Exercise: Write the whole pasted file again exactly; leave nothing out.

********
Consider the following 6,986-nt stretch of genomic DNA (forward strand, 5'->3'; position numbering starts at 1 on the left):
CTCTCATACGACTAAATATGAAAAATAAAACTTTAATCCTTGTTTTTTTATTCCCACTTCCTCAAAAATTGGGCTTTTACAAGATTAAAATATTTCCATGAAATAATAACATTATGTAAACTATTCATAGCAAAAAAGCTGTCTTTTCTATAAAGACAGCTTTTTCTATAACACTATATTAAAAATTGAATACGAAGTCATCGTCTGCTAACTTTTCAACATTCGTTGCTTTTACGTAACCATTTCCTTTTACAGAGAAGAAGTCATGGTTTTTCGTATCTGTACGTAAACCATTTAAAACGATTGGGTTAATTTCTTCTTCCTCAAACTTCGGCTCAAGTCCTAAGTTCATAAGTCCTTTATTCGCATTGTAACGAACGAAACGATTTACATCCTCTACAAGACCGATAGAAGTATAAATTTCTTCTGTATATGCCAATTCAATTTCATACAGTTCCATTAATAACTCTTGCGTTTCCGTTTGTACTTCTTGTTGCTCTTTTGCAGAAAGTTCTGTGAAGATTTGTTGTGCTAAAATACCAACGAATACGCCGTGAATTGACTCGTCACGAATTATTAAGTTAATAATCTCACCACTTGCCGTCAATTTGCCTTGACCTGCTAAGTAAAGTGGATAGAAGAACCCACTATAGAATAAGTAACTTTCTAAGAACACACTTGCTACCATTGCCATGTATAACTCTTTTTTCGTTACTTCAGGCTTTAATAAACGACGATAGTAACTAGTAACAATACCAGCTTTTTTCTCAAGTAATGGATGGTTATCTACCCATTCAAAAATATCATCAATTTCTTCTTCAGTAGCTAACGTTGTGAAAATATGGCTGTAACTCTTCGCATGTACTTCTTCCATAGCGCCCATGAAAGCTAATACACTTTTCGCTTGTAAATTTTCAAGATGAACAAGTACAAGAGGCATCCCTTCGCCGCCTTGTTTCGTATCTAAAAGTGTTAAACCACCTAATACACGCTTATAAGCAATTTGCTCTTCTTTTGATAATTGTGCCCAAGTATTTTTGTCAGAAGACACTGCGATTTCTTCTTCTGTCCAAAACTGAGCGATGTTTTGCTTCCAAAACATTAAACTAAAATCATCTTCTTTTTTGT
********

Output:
Consider the following 6,986-nt stretch of genomic DNA (forward strand, 5'->3'; position numbering starts at 1 on the left):
CTCTCATACGACTAAATATGAAAAATAAAACTTTAATCCTTGTTTTTTTATTCCCACTTCCTCAAAAATTGGGCTTTTACAAGATTAAAATATTTCCATGAAATAATAACATTATGTAAACTATTCATAGCAAAAAAGCTGTCTTTTCTATAAAGACAGCTTTTTCTATAACACTATATTAAAAATTGAATACGAAGTCATCGTCTGCTAACTTTTCAACATTCGTTGCTTTTACGTAACCATTTCCTTTTACAGAGAAGAAGTCATGGTTTTTCGTATCTGTACGTAAACCATTTAAAACGATTGGGTTAATTTCTTCTTCCTCAAACTTCGGCTCAAGTCCTAAGTTCATAAGTCCTTTATTCGCATTGTAACGAACGAAACGATTTACATCCTCTACAAGACCGATAGAAGTATAAATTTCTTCTGTATATGCCAATTCAATTTCATACAGTTCCATTAATAACTCTTGCGTTTCCGTTTGTACTTCTTGTTGCTCTTTTGCAGAAAGTTCTGTGAAGATTTGTTGTGCTAAAATACCAACGAATACGCCGTGAATTGACTCGTCACGAATTATTAAGTTAATAATCTCACCACTTGCCGTCAATTTGCCTTGACCTGCTAAGTAAAGTGGATAGAAGAACCCACTATAGAATAAGTAACTTTCTAAGAACACACTTGCTACCATTGCCATGTATAACTCTTTTTTCGTTACTTCAGGCTTTAATAAACGACGATAGTAACTAGTAACAATACCAGCTTTTTTCTCAAGTAATGGATGGTTATCTACCCATTCAAAAATATCATCAATTTCTTCTTCAGTAGCTAACGTTGTGAAAATATGGCTGTAACTCTTCGCATGTACTTCTTCCATAGCGCCCATGAAAGCTAATACACTTTTCGCTTGTAAATTTTCAAGATGAACAAGTACAAGAGGCATCCCTTCGCCGCCTTGTTTCGTATCTAAAAGTGTTAAACCACCTAATACACGCTTATAAGCAATTTGCTCTTCTTTTGATAATTGTGCCCAAGTATTTTTGTCAGAAGACACTGCGATTTCTTCTTCTGTCCAAAACTGAGCGATGTTTTGCTTCCAAAACATTAAACTAAAATCATCTTCTTTTTTGT